Leah Letter

It’s time to talk about “It’s”

It’s overused. It’s lazy. It’s something that should be stopped.
Leah Letter

It’s time to talk about “It’s”

It’s overused. It’s lazy. It’s something that should be stopped.

It’s 12:15 p.m. on a gray October day and I must warn you that this is a blog post about grammar.

Specifically, about what I just did in the first line of this post: I started it with the word “It’s.”

“It’s” is a linguistic plague that is affecting all publications.

“It’s” is lackadaisical writing.

It’s true about “It’s”: If I have to read another article that begins with “It’s,” it’s unclear what will happen, but it’s not going to be good.

It’s time that I show you some examples of ledes (journospeak for the first paragraph of an article) that begin with “It’s,” which I have quickly cherry-picked from various publications excluding the New Yorker because I am out of free articles.

What do you think of these ledes? Here’s what I think: No. Not even two sentences into these pieces and I am ready to take to my bed for the day. This is the writing of people who have given up on writing. I have definitely written ledes like this, in my youth probably, and for that I carry with me crushing shame that prevents me from writing further.

Many different words describe these ledes: Passive. Lethargic. Stultifying. Boring-ass. You see, language is a beautiful thing. There are so many words to describe things, to use in different combinations, endless permutations of sentence arrangements. There are so many ways to begin an article that are not the ways everyone else is beginning their article. And it’s one thing to write with short, minimal, declarative sentences, which can be great; it’s another to retreat to convention. 

Another thing about these ledes — they often tell us the weather and the day of the week to “set the scene,” perhaps, even though such descriptors are superfluous. I do not need to know what the weather was during a celebrity interview unless the celebrity and writer were riding out a hurricane together. I do not need to know on which day of the week a celebrity interview occurred unless the celebrity does not believe in the Julian calendar and has created new names for the days of the week.

Anyway. Journalism presents a unique and beautiful challenge to a writer. One must convey information obtained through reporting in an engaging manner in order to inform, enlighten, and in some cases, entertain a reader. A writer might think themself a canny stylist and overwrite a piece, overshadowing the actual information in it. Or a writer might surrender to custom and begin their piece with “It’s.” Striking a perfect balance is incredibly difficult and happens maybe twice a year.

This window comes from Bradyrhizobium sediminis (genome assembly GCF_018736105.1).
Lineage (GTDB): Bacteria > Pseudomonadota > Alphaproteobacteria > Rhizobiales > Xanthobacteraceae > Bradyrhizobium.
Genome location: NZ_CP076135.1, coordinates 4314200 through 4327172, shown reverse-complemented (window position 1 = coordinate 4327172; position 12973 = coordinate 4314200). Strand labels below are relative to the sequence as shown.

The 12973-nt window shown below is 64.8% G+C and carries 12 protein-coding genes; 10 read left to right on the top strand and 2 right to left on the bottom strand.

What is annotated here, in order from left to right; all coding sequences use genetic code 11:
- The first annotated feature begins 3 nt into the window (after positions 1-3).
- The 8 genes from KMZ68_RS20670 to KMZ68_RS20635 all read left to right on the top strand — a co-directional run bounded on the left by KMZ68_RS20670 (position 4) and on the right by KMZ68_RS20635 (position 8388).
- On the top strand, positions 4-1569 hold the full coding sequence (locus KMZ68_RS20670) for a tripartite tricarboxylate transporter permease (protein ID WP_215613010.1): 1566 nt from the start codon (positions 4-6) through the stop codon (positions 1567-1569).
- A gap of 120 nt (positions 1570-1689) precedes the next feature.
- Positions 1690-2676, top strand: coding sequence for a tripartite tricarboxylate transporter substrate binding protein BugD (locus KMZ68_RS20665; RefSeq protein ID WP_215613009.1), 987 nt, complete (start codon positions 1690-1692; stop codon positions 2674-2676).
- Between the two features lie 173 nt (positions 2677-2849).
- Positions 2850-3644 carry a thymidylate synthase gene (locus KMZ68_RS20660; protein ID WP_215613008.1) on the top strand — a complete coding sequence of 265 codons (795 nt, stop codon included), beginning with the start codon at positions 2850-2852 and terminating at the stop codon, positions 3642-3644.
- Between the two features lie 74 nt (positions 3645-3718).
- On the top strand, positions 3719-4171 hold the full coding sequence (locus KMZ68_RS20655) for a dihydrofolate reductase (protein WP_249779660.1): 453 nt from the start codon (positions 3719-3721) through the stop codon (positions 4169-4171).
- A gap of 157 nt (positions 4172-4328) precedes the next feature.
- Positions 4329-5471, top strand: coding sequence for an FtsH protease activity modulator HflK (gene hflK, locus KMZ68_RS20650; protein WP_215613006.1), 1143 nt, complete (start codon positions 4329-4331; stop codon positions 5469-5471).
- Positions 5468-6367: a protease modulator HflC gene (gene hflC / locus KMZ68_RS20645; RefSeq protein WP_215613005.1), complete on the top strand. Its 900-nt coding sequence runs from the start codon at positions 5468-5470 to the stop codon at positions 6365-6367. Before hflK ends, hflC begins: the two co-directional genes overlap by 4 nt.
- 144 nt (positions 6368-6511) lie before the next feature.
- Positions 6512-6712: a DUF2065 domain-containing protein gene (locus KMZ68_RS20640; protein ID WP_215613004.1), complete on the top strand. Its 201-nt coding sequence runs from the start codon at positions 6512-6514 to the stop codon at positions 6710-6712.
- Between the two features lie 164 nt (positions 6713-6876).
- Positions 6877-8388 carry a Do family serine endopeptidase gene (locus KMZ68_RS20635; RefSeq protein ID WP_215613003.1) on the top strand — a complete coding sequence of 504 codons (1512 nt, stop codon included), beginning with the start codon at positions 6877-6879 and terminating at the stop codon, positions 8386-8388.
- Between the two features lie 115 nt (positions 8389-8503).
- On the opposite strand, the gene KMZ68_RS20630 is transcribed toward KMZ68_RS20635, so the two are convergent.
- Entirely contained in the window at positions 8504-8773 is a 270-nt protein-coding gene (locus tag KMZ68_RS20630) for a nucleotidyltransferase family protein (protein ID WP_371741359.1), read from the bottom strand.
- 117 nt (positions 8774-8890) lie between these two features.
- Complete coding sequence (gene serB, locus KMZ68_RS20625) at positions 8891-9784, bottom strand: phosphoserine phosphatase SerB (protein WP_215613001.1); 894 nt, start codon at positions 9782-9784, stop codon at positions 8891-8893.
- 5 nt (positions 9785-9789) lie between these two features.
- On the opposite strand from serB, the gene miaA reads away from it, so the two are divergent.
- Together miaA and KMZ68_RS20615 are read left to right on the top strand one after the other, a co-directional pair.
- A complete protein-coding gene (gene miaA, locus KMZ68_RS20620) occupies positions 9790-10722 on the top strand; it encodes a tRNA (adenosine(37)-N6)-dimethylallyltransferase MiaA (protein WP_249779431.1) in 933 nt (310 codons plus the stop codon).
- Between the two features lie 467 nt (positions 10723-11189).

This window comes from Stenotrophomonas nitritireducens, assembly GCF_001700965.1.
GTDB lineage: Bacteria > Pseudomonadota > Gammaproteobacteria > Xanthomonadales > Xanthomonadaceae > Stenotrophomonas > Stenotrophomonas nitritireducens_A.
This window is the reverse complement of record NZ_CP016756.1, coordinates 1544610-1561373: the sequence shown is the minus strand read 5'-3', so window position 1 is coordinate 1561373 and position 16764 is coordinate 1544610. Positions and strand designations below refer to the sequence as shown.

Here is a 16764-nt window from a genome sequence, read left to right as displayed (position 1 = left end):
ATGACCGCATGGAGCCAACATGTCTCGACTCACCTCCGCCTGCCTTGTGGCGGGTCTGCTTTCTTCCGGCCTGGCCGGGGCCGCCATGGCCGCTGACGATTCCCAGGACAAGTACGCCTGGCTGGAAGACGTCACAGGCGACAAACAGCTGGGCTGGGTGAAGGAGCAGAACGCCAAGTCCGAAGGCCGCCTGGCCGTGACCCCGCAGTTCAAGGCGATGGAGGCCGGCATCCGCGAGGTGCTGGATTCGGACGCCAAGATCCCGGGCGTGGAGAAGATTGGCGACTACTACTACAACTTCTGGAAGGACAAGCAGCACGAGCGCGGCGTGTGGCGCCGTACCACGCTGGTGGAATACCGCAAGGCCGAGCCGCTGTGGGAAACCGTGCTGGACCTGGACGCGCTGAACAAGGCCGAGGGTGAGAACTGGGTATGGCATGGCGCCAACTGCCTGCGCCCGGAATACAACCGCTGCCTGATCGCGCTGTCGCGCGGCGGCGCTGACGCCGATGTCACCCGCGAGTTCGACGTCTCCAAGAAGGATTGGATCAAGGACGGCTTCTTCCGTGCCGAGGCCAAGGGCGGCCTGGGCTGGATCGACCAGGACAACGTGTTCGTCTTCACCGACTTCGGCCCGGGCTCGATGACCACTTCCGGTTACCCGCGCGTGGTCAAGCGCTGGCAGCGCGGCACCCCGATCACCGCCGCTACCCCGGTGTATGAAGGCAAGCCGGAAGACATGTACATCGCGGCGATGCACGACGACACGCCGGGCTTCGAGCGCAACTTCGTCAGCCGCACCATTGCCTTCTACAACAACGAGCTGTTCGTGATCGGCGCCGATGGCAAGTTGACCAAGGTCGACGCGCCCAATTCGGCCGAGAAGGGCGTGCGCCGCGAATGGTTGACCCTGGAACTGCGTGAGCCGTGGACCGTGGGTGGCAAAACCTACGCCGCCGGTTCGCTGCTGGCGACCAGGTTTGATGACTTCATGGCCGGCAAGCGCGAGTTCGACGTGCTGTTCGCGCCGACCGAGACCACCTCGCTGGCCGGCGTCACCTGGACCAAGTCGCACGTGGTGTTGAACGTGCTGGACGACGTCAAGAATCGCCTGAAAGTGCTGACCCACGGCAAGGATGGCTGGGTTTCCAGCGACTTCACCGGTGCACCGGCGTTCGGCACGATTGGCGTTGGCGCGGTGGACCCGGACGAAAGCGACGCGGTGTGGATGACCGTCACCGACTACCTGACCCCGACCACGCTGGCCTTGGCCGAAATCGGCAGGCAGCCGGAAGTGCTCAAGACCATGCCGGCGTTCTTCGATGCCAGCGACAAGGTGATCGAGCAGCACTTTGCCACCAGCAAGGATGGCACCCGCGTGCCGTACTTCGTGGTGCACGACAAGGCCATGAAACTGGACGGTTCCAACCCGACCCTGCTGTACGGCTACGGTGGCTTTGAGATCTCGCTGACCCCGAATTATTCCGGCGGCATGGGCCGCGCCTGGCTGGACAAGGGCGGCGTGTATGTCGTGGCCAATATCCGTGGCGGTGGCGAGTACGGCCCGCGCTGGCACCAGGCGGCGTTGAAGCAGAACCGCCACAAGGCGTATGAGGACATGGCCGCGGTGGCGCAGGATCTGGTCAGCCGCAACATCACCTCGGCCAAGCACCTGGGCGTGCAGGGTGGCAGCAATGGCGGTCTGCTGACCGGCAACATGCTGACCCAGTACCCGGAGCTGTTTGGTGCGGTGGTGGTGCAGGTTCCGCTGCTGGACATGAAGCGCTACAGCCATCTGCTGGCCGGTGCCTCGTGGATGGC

This brings me to another pervasive trend: The sad abuse of present tense.

Present tense is standard for headlines, which is why every headline now is “X is x.” It’s all very meta which, fine. Life is recursive. But more enervating is how this convention is used in ledes.

Why? Of course, Gay Talese is to blame, for this and everything. Magazines generally use present tense for feature stories and it might all be fine if writers were more imaginative in its use. It’s a treat to use present tense! Convey action in an immediate manner... foster intimacy between reader and subject… have fun :D. These ledes try, but not hard enough. They are ruined by “is.” They are ledes that started getting dressed in the morning and then just gave up and put on a bathrobe.

Now, what is a good lede if Leah Finnegan’s Rules for Riting (sic) exclude all the easy crutches on which profilists lean? I actually quite liked the lede of this Lady Gaga profile in last week’s New York Times magazine.

A little overwritten, sure, but nice: you can see Gaga floating and then brought down to earth in a way that you cannot see Brad Pitt making matcha, or just don’t want to because you are so bored.

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Leah Finnegan is the Features Director at The Outline.
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